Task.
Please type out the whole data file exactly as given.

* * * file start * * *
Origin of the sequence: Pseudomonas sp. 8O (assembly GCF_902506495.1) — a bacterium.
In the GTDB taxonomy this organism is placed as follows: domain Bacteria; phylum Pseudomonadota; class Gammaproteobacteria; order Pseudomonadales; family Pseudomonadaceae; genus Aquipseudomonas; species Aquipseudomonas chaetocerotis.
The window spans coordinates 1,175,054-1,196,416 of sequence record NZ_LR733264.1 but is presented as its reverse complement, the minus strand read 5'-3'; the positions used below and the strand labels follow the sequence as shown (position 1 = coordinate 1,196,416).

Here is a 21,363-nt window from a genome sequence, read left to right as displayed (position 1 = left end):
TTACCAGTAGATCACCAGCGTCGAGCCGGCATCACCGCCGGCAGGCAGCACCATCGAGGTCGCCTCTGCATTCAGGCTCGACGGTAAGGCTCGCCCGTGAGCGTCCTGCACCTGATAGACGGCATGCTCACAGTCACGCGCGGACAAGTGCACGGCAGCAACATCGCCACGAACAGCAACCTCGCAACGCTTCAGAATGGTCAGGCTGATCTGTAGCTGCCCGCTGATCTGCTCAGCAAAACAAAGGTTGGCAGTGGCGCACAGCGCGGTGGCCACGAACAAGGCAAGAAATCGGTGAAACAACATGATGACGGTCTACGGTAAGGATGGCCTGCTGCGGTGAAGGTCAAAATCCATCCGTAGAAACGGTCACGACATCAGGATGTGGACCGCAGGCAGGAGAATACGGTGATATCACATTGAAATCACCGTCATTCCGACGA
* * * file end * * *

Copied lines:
Origin of the sequence: Pseudomonas sp. 8O (assembly GCF_902506495.1) — a bacterium.
In the GTDB taxonomy this organism is placed as follows: domain Bacteria; phylum Pseudomonadota; class Gammaproteobacteria; order Pseudomonadales; family Pseudomonadaceae; genus Aquipseudomonas; species Aquipseudomonas chaetocerotis.
The window spans coordinates 1,175,054-1,196,416 of sequence record NZ_LR733264.1 but is presented as its reverse complement, the minus strand read 5'-3'; the positions used below and the strand labels follow the sequence as shown (position 1 = coordinate 1,196,416).

Here is a 21,363-nt window from a genome sequence, read left to right as displayed (position 1 = left end):
TTACCAGTAGATCACCAGCGTCGAGCCGGCATCACCGCCGGCAGGCAGCACCATCGAGGTCGCCTCTGCATTCAGGCTCGACGGTAAGGCTCGCCCGTGAGCGTCCTGCACCTGATAGACGGCATGCTCACAGTCACGCGCGGACAAGTGCACGGCAGCAACATCGCCACGAACAGCAACCTCGCAACGCTTCAGAATGGTCAGGCTGATCTGTAGCTGCCCGCTGATCTGCTCAGCAAAACAAAGGTTGGCAGTGGCGCACAGCGCGGTGGCCACGAACAAGGCAAGAAATCGGTGAAACAACATGATGACGGTCTACGGTAAGGATGGCCTGCTGCGGTGAAGGTCAAAATCCATCCGTAGAAACGGTCACGACATCAGGATGTGGACCGCAGGCAGGAGAATACGGTGATATCACATTGAAATCACCGTCATTCCGACGA